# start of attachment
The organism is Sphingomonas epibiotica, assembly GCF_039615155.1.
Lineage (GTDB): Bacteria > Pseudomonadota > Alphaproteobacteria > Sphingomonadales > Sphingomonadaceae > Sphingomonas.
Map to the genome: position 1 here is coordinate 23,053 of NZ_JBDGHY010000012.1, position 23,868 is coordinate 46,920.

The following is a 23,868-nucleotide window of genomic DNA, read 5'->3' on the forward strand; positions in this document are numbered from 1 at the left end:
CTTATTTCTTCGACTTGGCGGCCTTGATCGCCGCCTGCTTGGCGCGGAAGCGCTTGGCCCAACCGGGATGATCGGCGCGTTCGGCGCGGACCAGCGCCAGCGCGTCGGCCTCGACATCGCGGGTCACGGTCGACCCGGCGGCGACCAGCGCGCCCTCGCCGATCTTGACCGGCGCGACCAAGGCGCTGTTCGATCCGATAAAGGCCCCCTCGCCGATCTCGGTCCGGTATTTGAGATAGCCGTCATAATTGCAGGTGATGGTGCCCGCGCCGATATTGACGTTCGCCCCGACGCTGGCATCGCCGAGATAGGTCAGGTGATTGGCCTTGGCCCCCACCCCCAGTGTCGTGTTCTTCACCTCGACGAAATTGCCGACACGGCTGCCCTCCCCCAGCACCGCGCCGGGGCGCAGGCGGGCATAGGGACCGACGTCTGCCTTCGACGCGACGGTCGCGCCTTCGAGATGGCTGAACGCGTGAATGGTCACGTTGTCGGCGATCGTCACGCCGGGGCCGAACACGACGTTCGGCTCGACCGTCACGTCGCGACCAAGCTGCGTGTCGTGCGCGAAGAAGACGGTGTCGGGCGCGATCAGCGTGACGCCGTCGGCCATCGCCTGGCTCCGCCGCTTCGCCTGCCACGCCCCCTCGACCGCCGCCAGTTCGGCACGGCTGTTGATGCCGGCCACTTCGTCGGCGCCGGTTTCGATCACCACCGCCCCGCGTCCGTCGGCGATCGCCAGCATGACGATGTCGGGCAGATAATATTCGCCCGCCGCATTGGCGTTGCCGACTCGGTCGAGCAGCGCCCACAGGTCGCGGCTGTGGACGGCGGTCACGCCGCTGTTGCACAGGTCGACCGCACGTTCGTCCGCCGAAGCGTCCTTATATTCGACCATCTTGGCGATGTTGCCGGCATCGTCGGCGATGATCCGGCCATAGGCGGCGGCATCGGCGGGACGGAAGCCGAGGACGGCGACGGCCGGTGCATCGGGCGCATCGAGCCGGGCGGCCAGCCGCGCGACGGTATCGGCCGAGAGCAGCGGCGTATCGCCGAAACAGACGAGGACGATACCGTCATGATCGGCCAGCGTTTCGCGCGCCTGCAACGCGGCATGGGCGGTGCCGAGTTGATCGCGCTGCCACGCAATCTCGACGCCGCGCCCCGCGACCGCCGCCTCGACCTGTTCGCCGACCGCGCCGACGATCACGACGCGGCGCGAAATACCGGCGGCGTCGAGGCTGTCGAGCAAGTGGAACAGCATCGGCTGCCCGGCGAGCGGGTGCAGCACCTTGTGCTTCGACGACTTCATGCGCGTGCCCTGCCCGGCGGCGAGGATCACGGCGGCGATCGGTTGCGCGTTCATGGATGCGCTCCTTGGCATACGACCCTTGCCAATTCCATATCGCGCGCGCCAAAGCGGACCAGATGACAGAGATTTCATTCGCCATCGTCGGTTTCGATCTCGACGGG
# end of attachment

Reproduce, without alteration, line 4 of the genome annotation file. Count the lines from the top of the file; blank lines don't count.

The following is a 23,868-nucleotide window of genomic DNA, read 5'->3' on the forward strand; positions in this document are numbered from 1 at the left end: